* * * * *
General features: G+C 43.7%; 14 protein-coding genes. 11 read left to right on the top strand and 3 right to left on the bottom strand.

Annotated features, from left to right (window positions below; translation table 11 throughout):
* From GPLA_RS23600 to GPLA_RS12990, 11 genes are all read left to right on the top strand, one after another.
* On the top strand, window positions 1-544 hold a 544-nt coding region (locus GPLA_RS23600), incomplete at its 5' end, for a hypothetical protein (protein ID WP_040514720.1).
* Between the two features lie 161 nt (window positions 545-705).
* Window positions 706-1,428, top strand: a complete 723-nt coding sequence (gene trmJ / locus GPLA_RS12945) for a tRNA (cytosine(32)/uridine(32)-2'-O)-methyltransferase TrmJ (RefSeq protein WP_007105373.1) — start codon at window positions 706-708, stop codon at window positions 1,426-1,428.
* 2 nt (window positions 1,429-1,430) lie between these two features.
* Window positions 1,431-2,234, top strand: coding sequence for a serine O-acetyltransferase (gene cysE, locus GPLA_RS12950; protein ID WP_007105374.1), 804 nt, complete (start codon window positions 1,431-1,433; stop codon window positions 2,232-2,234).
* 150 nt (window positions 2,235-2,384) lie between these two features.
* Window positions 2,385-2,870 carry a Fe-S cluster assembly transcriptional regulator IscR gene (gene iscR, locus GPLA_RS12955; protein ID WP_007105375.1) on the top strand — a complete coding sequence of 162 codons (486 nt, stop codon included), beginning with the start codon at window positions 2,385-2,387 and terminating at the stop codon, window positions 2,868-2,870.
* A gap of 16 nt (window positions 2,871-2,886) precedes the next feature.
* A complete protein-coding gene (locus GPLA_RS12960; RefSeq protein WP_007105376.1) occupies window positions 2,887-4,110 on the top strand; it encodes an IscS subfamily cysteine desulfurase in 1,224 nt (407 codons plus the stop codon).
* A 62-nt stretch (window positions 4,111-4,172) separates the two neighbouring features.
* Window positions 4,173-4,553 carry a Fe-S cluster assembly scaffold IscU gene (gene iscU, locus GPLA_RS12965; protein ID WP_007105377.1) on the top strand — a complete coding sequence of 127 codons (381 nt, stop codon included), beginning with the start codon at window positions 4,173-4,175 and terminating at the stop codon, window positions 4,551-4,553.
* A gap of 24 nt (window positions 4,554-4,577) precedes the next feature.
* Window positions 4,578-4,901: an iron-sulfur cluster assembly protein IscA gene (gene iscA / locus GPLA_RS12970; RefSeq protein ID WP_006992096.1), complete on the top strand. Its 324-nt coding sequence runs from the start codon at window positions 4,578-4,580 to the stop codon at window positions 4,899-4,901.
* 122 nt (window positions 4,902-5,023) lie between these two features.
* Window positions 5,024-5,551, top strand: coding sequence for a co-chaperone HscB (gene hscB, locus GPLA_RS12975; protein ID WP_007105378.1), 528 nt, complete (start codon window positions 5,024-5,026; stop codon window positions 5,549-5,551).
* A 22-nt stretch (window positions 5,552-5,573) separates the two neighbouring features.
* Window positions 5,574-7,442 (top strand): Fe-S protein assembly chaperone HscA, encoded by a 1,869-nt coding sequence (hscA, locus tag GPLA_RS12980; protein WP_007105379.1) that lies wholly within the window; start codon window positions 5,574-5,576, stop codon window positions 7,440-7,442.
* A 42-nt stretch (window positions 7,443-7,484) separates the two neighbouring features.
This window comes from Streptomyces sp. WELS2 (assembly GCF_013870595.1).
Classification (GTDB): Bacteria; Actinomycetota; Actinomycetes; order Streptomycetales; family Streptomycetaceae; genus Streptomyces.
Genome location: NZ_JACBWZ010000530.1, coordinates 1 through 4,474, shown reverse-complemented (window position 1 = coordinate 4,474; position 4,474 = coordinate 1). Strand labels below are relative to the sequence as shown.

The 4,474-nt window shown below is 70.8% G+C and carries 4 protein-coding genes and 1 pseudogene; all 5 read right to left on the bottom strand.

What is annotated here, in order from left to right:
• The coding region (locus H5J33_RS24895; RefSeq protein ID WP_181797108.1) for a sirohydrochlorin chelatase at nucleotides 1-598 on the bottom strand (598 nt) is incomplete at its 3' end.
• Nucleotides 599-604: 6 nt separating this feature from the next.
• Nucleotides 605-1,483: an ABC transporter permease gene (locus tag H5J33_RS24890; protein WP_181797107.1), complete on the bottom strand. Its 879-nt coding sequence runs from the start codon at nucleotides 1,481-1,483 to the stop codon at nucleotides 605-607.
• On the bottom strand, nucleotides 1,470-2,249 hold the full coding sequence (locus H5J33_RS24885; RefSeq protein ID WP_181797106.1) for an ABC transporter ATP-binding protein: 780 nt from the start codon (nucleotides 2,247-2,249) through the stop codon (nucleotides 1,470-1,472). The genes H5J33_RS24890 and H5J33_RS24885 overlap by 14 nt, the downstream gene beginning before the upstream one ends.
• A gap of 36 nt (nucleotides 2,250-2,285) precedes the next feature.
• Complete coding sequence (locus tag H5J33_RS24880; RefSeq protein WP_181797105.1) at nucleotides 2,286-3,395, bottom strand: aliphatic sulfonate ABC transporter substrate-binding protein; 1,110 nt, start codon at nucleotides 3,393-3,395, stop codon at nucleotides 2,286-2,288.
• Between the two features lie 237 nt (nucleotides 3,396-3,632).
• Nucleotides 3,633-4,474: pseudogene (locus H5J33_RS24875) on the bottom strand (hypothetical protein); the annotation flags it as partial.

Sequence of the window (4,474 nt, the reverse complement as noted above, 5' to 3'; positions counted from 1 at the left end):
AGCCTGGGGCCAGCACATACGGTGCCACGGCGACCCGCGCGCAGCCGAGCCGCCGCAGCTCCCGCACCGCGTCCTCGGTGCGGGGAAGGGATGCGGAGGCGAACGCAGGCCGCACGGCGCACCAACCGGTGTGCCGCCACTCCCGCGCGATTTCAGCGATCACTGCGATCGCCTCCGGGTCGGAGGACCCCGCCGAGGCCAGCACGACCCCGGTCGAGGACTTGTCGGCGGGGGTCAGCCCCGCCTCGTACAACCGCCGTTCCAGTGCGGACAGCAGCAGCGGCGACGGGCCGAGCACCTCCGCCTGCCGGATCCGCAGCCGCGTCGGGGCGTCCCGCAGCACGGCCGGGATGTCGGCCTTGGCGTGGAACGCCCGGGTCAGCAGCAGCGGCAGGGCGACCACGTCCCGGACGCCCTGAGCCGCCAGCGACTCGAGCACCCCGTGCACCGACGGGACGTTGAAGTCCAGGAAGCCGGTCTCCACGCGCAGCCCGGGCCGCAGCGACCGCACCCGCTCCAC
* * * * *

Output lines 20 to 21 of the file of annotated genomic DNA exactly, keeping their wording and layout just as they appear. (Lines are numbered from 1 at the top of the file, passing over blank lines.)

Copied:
* Window positions 5,574-7,442 (top strand): Fe-S protein assembly chaperone HscA, encoded by a 1,869-nt coding sequence (hscA, locus tag GPLA_RS12980; protein WP_007105379.1) that lies wholly within the window; start codon window positions 5,574-5,576, stop codon window positions 7,440-7,442.
* A 42-nt stretch (window positions 7,443-7,484) separates the two neighbouring features.